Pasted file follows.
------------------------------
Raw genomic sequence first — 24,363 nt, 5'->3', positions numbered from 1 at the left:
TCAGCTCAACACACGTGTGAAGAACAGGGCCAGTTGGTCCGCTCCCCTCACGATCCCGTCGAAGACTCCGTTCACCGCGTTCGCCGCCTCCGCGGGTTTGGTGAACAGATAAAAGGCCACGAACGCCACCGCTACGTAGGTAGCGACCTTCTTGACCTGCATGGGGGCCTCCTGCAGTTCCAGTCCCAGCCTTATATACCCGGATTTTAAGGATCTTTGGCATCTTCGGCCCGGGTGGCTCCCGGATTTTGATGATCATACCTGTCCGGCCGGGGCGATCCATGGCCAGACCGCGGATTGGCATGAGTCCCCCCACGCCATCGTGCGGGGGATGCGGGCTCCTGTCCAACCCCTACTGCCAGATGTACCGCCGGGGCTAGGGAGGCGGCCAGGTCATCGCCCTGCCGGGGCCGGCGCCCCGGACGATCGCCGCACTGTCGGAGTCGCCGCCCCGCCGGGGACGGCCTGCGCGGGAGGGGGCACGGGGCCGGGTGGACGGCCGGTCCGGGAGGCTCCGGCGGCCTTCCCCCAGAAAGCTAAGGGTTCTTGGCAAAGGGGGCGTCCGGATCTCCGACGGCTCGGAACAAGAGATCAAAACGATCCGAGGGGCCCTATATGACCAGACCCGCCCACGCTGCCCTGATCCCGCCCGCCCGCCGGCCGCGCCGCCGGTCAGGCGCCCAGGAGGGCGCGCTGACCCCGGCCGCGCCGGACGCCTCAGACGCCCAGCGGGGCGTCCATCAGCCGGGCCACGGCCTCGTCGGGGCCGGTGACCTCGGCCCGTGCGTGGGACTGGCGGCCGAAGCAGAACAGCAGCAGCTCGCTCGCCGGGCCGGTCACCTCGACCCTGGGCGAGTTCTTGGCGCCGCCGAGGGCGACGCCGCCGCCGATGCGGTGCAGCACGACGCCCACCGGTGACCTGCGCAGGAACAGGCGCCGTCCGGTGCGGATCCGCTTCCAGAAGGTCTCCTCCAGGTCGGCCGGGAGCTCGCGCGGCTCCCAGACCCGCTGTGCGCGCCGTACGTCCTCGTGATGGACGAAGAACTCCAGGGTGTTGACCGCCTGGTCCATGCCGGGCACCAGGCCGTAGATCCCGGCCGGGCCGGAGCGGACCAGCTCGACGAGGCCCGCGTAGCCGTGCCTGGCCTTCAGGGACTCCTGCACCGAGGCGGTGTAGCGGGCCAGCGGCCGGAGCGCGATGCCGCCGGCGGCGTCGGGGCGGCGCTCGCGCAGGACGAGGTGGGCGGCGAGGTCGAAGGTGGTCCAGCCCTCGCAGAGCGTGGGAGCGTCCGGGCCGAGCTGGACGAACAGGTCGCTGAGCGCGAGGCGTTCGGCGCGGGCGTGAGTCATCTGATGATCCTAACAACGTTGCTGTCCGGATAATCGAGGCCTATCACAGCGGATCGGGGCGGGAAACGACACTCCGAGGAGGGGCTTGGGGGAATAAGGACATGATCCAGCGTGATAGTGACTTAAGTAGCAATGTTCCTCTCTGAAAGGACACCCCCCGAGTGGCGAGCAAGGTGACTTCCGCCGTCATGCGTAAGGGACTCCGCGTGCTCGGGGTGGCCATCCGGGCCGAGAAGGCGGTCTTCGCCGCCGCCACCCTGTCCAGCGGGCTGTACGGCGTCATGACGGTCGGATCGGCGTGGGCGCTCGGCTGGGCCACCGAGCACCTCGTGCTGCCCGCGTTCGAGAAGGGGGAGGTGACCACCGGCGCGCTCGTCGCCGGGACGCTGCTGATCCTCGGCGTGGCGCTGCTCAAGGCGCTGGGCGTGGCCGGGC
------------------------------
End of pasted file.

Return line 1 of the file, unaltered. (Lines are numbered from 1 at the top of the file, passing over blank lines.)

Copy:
Raw genomic sequence first — 24,363 nt, 5'->3', positions numbered from 1 at the left: